13. 13. MEANING AND IMPORTANCE OF IFRSIFRS are incorporated into local legislation without amendments after a formal review;IFRS are the benchmark towards which domestic accounting domestic accounting standards are moving, through a gradual process of convergence or harmonization. 13
  14. 14. MEANING AND IMPORTANCE OF IFRSIFRS have been hailed as a leap forward in the convergence of global financial reporting.However, the content of IFRS appears to have essentially been designed to benefit public listed companies – particularly multinationals operating in multiple markets – and their shareholders. 14
  15. 15. BENEFITS OF IFRSThe benefits of IFRS adoption are numerous. In general, it offers organizations opportunity for a fresh look at their processes and policies.It also gives room for one basis of accounting (simplify local statutory reporting, cross-border transactions, strengthening of controls and efficiencies in future reporting). 15
  16. 16. BENEFITS OF IFRSIt leads to standardization of practices across countries (that is, consistency of global accounting policies and procedures, shared service center deployment and streamlined merger and acquisition activities).Finally, it can lead to improved comparability across borders and within global industries, with worldwide peers and competitors. 16
  17. 17. BENEFITS OF IFRSA more specific consideration may reveal individual benefits as hereunder:International InvestorsAbility to make useful and meaningful comparisons of investments portfolios in different countries. 17
  18. 18. BENEFITS OF IFRSMulti-national companiesEasy consolidation of financial statements;Better management control; as harmonization would aid internal communication of financial information; andEasier to comply with the reporting requirements of overseas stock exchanges. 18
  19. 19. BENEFITS OF IFRSLocal and domestic companiesEasier access to external capital;Global comparability of financial statements; andTransparency and enhanced disclosures and seal of quality.19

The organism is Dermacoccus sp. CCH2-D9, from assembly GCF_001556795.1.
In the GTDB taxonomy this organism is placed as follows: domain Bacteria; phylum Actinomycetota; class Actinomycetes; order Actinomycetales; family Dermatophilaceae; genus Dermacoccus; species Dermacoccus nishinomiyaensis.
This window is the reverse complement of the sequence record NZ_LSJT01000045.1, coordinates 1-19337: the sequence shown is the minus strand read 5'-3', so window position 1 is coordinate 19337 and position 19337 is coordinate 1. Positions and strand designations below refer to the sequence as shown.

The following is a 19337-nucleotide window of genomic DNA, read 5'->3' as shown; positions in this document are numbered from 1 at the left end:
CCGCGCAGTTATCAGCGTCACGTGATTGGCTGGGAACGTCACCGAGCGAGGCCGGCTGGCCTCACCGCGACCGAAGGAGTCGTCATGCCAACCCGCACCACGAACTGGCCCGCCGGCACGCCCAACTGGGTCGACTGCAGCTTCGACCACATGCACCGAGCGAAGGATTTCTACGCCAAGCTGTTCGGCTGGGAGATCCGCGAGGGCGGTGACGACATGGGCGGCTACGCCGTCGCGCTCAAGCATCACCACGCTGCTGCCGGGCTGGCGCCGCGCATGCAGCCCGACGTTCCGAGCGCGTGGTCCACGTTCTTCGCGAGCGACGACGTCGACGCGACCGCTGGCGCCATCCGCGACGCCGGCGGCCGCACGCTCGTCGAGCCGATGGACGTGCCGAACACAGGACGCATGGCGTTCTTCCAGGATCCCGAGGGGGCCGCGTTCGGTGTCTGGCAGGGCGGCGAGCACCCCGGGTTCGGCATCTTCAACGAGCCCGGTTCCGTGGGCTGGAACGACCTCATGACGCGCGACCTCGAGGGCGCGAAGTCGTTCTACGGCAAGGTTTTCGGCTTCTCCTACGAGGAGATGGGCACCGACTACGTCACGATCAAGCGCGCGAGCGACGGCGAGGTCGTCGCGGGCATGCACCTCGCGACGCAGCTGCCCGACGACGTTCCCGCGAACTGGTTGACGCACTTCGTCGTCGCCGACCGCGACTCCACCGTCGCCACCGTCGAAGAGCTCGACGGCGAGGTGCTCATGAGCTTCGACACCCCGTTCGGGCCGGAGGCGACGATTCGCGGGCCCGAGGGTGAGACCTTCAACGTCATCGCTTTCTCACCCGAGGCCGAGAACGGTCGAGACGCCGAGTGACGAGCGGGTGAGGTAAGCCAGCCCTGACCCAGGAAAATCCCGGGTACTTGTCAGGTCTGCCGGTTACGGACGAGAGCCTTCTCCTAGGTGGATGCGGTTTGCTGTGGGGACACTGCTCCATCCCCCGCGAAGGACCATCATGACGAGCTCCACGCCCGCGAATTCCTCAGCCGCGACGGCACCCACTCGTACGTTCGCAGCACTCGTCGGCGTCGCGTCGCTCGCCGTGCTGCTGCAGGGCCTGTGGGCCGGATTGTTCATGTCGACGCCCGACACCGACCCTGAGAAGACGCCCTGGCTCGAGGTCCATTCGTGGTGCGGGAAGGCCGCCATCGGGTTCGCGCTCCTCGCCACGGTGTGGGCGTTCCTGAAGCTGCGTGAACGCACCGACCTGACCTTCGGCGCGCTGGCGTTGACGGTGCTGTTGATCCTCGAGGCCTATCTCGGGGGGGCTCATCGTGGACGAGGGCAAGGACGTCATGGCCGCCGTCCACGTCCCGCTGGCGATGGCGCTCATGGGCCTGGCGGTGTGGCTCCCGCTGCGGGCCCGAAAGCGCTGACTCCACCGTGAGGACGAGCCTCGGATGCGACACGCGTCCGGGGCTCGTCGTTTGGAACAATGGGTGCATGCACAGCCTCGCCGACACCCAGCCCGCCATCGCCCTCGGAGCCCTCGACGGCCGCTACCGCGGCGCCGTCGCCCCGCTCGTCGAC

20. 20. BENEFITS OF FIRSGovernments and National standard setting bodiesAssist governments in attracting international investors as adoption of IFRS enables international investors easy monitoring of overseas investments. 20
  21. 21. BENEFITS OF FIRSEven though the standards are subject to change and the propagation of best practice of IFRS is still evolving, there are some far-reaching gains in adopting it.Adopting IFRS reduces information asymmetry which would lower costs of equity and debt financing; It smoothens the communication between operators, shareholders, lenders and other interested parties resulting in lower costs. 21
  22. 22. THE IFRS AND NIGERIAN ACCOUNTING STANDARDNigeria like many countries currently has its own set of national accounting standards, i.e. about thirty (30) Statement of Accounting Standards (SASs).These standards cover some IFRS topics and include pronouncements on a few issues not yet addressed in the IFRS but relevant to Nigeria. 22
  23. 23. THE IFRS AND NIGERIAN ACCOUNTING STANDARDMost SASs seek to comply with IFRS (or IAS) and include references to this fact.However, there are still some critical gaps in the SASs, as noted in the Nigeria Accounting and Auditing ROSC conducted by the World Bank in 2004. 23
  24. 24. THE IFRS AND NIGERIAN ACCOUNTING STANDARDHowever, Nigeria takespride in its SASs – asignificant achievementconsidering that mostdeveloping countries do notactively set nationalaccounting standards. 24